Home Security Tips for Travelers

travel to alaska

Travelers should take extra precautions to keep their valuables safe when on the road. Nobody wants to risk being a victim of theft when enjoying a vacation or when traveling for business. However, many travelers do neglect some safety precautions at home. Any time a home is left empty, whether for a weekend, week, or longer, it’s important to keep it safe. Travelers can improve home security in many ways; several are simple and yet make a huge impact with deterring burglars or vandals.

In the United States, burglaries account for billions of dollars in property losses every year. The F.B.I. reports that 73.2 percent of all burglary offenses are on residential properties. The best ways to discourage burglars is to make it look like someone is home and make it hard for them to enter the home undetected.


Arrange for Mail and Newspaper Pick-up

When traveling for a week or longer, arrange to have the mail, newspaper, and other daily/regular deliveries stopped or picked up by someone trusted. It’s recommended to have someone check the mail box and front porch/sidewalk for deliveries while traveling, even if you arrange to have those items held until your return. Sometimes mail delivery on hold accidentally gets delivered, and if you’re busy having fun on a trip to Alaska, you probably won’t be constantly checking your email for delivery confirmations. If a friend checks the mail box a couple of times, it helps maintain the illusion that someone is at home.

Be Discreet with Trip Details

In this era of social media sharing, it’s common to see friends and family posting on Facebook, Twitter, or other sites about upcoming vacations. People get excited when vacation is just around the corner. However, what’s posted on social media isn’t always secure. Posting vacation dates or even posting pictures while you’re away can be a beacon to burglars if your social media settings are public.

Additionally, it’s a good idea not to leave any details on your voice mail. For business, simply state that you’re out of the office and if possible, don’t mention a return date.

Make a Break-in Hard for Criminals

Criminals target homes that are easy to get into and out of without any hassle or being seen. Never make it easy for burglars. Here are several things a homeowner can do to make a residence less appealing to burglars.

  • Prune bushes and shrubs so windows are not obscured. In general, it’s best to plan landscaping with home safety in mind. Walk around the exterior of the home and look to see if there are hiding spots for thieves. Clear away any overgrowth that provides these hiding spots.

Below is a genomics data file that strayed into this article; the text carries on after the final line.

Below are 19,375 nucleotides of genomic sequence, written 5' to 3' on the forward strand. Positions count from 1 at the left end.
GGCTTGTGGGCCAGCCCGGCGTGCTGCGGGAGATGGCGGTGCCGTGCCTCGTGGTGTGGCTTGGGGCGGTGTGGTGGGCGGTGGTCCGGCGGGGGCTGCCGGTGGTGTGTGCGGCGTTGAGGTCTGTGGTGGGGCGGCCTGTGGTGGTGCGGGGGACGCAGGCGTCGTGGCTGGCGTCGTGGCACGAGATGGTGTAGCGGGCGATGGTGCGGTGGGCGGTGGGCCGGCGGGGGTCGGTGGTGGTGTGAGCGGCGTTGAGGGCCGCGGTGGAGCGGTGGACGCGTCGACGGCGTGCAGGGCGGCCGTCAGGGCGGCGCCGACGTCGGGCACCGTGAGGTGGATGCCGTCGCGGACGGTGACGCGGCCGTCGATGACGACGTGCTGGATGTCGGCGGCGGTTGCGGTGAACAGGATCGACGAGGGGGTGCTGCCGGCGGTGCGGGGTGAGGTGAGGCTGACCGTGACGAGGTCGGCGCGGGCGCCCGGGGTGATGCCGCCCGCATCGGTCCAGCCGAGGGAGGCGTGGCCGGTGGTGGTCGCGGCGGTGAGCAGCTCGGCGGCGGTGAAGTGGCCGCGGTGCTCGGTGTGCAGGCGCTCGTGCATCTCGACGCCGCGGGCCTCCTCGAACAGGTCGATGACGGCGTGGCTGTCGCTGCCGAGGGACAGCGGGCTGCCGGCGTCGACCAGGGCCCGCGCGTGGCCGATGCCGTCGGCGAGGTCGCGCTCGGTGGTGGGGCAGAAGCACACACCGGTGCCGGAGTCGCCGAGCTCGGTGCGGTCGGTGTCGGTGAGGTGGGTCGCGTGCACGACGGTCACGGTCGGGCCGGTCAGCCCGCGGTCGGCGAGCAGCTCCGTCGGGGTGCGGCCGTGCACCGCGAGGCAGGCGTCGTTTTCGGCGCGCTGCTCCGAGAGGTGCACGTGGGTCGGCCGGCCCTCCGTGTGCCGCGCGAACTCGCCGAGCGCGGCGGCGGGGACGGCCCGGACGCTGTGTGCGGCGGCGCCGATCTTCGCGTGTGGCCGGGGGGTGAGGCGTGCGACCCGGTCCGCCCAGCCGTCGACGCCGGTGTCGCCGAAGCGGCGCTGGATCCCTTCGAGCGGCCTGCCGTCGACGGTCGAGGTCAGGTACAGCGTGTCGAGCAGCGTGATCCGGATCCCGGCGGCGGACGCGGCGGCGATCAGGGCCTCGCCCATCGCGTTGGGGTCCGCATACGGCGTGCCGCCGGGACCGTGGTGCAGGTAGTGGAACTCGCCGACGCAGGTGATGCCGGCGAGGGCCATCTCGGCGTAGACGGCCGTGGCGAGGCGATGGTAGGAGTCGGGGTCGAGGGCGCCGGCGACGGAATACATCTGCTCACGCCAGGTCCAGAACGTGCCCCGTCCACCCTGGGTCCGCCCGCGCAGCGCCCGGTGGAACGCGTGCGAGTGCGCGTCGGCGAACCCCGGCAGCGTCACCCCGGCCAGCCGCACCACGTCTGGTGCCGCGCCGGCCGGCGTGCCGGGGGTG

• Invest in exterior lighting that turns on at dusk. Motion-sensitive lights are another option and are great for home security whether traveling or not.
  • Keep all windows and doors locked. This may seem like basic advice, but it’s important before leaving for a trip to double-check all door and window locks.
  • Secure any outdoor valuables like lawnmowers, bicycles, and even grills before leaving for a trip.
  • Don’t leave a hide-a-key. Criminals know to look for spare keys and if they find it, it’s easy for them to walk in and take what they want.

If you need to leave a spare key when traveling, consider giving it to a trusted friend, neighbor, or family member.

Set Timers for Interior Lighting; Adjust Curtains

Many homeowners opt to close the curtains and turn on a single light before leaving for a trip. Some security experts warn against this practice. On average, it’s best to leave the home’s curtains or blinds the way they’re kept regularly. Motorized window coverings that can be programmed should be set to open and close at their normal time. Curtains and other blinds can be set to partially open, just enough to let some light in and to allow a neighbor to see in the case of something suspicious.

Leaving multiple lights on throughout the house while away isn’t really the best way to create the impression of someone being home, and it can increase your electric bill significantly. Instead, opt for timers for a few lights in different rooms. Set the lights to turn on and off at different times to help create the illusion of someone in the house actually flipping the switches – remember that you’ll want to let your neighbors know this is the case so they do not call in a false alarm to the police.

Alert Trusted Members of the Community

For extended trips, usually two weeks or more, consider letting others know your situation. Inform a trusted neighbor about your absence – letting local police know might be an option if you’re in a smaller town. If you reside in a planned community, let the HOA know that the home will be vacant for an extended time. Another option is to consider having a house sitter when traveling for longer periods.

By following a few simple home security tips, it’s possible to decrease the potential for a break-in or other type of vandalism when away and traveling for business or pleasure.

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